– The cat is then given an injection that will sedate her, making her calm and drowsy but not asleep. This is done to prevent unnecessary stress as well as to relieve pain.

– A short time later, the cat is given another injection intravenously via a catheter that makes her fall into a deep sleep.

– When the cat is unconscious, a tube is inserted into her trachea — the respiratory channel leading to the lungs. The tube is needed to ensure that the passage to the lungs remains open and allows the cat to receive a steady supply of oxygen while anesthetized.

– The cat is then connected to a device enabling the inhalation of a mix of oxygen and anesthetic gas during the course of the procedure as the initial, injected anesthesia wears off.

– Next, equipment is attached to the cat that will allow constant monitoring of her heartbeat, blood pressure, cardiac rhythm, oxygen saturation and body temperature throughout the procedure.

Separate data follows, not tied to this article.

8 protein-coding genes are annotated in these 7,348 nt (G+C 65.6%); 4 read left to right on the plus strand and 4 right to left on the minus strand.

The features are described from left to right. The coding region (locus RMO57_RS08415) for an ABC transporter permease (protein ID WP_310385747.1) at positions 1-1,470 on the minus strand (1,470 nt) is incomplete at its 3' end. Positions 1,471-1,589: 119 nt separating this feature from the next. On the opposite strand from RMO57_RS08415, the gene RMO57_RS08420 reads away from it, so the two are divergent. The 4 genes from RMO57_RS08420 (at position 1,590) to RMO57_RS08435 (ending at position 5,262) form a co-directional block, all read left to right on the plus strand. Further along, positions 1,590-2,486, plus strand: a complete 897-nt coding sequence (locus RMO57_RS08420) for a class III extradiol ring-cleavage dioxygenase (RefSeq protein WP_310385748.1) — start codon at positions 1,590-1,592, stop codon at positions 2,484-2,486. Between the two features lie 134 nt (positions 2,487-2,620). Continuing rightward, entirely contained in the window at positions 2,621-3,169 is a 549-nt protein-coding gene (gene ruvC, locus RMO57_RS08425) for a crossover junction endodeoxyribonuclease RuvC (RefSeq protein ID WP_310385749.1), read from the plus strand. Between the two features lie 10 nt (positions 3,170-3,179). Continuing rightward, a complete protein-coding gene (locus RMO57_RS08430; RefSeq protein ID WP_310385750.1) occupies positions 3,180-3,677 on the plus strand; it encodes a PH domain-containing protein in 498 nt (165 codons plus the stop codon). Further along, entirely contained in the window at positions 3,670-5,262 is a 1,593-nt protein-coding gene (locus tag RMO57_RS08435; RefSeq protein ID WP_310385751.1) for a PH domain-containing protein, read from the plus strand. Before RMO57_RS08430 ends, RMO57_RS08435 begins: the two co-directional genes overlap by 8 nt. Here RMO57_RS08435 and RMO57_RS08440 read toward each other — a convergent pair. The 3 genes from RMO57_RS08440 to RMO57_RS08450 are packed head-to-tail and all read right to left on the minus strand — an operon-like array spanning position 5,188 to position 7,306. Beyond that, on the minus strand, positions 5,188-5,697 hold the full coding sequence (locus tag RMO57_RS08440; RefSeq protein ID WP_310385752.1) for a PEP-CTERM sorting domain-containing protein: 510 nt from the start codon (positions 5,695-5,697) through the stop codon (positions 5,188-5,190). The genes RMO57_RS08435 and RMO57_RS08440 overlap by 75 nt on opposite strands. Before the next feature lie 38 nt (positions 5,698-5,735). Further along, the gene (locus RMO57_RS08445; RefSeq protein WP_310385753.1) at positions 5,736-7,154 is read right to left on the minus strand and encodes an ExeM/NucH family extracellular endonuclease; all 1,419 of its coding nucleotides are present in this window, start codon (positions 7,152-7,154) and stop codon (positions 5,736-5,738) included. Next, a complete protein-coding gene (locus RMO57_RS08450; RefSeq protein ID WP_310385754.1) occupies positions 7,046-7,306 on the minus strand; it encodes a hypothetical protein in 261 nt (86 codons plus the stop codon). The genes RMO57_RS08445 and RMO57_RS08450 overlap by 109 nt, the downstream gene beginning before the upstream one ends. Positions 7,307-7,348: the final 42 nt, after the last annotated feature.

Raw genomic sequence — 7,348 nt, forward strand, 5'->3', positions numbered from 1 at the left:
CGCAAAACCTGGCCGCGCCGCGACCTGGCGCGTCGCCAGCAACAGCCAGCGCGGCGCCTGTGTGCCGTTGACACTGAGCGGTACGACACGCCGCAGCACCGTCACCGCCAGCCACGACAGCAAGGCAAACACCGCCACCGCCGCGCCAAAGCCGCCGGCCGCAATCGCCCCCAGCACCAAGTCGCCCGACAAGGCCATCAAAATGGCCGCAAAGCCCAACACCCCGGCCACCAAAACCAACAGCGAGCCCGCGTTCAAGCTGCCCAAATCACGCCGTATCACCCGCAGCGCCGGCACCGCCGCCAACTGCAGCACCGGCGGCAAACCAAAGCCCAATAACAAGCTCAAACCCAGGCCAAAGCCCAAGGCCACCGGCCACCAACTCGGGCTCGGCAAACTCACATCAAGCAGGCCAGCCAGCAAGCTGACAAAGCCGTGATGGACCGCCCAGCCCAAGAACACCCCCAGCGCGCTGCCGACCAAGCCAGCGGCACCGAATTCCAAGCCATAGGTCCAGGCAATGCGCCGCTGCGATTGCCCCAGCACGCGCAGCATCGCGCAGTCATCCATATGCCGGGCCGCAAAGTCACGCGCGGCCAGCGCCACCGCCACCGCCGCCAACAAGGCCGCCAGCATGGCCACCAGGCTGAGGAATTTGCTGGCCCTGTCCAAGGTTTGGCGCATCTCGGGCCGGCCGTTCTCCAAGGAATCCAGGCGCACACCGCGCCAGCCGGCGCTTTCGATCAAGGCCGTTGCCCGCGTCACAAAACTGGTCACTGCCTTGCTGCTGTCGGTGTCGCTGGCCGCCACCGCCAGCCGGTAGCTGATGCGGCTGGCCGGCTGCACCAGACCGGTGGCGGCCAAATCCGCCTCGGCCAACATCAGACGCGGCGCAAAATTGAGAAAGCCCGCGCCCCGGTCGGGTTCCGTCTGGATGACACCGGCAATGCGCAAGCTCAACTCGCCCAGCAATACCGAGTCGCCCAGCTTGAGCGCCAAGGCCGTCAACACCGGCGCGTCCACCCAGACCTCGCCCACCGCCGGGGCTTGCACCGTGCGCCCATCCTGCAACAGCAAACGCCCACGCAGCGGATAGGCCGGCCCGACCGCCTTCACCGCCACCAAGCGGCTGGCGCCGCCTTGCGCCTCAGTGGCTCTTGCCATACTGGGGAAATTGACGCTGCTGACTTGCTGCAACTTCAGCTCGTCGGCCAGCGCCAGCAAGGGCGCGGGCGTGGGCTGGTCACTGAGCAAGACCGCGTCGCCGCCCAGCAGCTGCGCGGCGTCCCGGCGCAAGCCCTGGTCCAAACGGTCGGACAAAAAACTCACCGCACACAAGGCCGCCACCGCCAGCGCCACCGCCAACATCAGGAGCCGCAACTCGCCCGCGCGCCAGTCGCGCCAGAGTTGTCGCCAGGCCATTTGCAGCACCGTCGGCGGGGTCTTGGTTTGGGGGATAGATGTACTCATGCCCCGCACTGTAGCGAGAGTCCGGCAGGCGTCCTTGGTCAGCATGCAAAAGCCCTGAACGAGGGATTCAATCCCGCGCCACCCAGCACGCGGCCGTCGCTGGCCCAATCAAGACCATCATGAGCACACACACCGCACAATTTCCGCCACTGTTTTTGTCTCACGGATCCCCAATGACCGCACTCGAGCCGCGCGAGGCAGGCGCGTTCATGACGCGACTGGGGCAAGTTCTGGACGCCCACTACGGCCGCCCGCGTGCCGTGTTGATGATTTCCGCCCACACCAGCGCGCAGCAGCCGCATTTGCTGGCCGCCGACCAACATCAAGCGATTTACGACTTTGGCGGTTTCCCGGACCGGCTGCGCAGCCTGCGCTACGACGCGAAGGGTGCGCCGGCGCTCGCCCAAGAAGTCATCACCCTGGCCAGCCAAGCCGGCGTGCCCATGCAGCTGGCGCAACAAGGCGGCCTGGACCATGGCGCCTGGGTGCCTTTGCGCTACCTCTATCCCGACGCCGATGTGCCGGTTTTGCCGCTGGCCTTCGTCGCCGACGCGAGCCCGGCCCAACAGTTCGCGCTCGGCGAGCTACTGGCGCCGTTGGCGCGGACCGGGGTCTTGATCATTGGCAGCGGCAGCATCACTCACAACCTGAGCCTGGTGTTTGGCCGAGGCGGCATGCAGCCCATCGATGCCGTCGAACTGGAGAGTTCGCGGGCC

– Finally, after the area of the cat’s body that is to undergo surgery is clipped and scrubbed, the cat is wheeled or carried into the operating room. The typical preoperative routine will take 45 minutes to an hour to complete.

Following surgery, the patient will gradually emerge from her slumber and be fully awake within a half-hour to an hour. “There shouldn’t be any anesthesia after-effects 24 hours following the procedure,” says Dr. Blaze. “All of the drugs we use should have worn off within that time. Usually, however, we’ll keep the cat under some sort of pain medication following surgery.” In a large hospital, operating room personnel may include a veterinary anesthetist, whose sole job is to monitor the unconscious patient’s stability.

Very close attention is paid to every aspect of the cat’s body systems so that any changes are noted and any necessary adjustments are made to the delivery of an anesthetic. In smaller clinics, this will usually be the responsibility of an assistant who will be handling other operating room tasks as well. Cat owners should take comfort in knowing that all licensed vets are qualified to administer or oversee the administration of anesthesia.